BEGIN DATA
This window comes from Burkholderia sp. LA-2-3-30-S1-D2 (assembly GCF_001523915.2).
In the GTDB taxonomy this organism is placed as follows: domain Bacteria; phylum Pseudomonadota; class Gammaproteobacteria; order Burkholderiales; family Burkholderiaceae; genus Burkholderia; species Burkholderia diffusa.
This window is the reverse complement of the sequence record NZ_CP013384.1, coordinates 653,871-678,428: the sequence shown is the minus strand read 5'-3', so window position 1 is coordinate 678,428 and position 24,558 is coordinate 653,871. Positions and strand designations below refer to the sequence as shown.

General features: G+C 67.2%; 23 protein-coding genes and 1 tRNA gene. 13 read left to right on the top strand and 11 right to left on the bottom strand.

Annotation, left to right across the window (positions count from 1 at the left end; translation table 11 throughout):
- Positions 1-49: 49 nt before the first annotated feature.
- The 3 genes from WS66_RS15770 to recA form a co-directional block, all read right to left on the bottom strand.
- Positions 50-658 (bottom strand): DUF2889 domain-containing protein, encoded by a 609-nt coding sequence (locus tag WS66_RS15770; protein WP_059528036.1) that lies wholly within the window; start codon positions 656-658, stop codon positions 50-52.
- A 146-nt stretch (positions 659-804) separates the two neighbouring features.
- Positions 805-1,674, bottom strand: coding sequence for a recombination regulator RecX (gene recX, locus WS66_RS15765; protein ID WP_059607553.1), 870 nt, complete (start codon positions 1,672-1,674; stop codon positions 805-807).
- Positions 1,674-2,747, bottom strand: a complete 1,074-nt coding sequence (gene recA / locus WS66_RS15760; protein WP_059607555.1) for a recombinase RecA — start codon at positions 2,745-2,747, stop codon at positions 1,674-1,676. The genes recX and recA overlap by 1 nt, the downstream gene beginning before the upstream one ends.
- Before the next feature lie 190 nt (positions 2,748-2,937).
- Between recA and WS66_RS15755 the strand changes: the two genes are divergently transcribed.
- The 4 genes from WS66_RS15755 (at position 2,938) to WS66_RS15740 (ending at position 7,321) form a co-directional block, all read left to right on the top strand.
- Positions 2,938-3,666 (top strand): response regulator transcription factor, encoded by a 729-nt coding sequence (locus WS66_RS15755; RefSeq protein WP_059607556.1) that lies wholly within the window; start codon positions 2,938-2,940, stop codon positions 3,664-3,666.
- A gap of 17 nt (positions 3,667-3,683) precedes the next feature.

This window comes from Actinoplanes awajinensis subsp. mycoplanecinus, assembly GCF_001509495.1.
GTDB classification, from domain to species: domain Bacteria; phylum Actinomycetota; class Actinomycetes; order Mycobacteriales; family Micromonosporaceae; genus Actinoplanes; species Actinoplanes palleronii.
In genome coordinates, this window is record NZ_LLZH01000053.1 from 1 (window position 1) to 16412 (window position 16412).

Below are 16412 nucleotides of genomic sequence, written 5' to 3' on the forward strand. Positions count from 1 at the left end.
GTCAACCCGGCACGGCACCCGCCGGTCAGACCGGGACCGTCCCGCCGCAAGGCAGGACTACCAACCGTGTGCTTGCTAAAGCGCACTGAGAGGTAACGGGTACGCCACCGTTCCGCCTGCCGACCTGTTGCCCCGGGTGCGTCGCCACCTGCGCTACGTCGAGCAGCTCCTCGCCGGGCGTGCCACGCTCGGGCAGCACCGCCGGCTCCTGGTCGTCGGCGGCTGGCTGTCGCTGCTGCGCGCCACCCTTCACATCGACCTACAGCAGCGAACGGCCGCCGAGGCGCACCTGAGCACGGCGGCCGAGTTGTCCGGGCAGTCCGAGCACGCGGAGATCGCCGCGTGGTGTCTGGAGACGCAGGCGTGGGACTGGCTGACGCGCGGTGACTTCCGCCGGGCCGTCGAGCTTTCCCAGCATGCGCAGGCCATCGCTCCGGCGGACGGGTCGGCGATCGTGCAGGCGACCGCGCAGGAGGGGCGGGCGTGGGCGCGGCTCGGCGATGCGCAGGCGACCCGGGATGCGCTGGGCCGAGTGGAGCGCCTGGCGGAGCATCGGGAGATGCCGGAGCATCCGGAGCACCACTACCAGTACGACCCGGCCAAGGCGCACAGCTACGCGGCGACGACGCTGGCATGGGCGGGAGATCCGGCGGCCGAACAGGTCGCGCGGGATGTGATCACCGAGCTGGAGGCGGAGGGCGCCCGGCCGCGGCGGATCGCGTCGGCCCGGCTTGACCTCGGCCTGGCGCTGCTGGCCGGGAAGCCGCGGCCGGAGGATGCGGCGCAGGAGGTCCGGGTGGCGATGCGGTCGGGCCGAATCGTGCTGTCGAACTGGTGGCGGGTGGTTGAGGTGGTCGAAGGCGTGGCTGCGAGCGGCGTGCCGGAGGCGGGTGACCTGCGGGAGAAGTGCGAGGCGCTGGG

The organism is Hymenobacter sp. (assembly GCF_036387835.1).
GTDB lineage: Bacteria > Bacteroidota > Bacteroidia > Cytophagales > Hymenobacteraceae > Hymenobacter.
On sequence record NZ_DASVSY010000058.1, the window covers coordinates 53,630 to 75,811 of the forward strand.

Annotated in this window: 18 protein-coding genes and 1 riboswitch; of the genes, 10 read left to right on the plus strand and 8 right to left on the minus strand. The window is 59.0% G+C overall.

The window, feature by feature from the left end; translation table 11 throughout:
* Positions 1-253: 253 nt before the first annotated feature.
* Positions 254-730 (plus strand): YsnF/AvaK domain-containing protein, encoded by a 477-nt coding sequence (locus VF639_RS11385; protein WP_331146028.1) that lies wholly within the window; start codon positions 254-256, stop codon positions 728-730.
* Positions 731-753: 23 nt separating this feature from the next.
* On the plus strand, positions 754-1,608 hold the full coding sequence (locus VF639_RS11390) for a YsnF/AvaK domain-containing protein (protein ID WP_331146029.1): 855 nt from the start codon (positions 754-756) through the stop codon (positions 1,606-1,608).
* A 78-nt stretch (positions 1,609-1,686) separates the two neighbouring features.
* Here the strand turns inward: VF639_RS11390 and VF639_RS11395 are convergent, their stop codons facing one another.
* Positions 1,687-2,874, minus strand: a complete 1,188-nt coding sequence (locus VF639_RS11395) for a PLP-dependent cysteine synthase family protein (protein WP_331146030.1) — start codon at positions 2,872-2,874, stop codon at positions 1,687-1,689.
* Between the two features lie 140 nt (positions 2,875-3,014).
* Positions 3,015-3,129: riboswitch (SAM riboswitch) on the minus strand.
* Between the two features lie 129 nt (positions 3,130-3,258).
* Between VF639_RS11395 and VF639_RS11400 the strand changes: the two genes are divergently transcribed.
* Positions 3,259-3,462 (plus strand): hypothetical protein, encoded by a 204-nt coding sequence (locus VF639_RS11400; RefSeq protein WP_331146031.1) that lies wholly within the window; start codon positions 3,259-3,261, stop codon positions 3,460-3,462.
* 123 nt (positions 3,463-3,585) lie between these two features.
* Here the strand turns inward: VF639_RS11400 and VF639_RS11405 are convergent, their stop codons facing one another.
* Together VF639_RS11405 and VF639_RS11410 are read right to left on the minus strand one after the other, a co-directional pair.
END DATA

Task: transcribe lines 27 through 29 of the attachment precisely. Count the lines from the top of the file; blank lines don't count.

* Positions 1-253: 253 nt before the first annotated feature.
* Positions 254-730 (plus strand): YsnF/AvaK domain-containing protein, encoded by a 477-nt coding sequence (locus VF639_RS11385; protein WP_331146028.1) that lies wholly within the window; start codon positions 254-256, stop codon positions 728-730.
* Positions 731-753: 23 nt separating this feature from the next.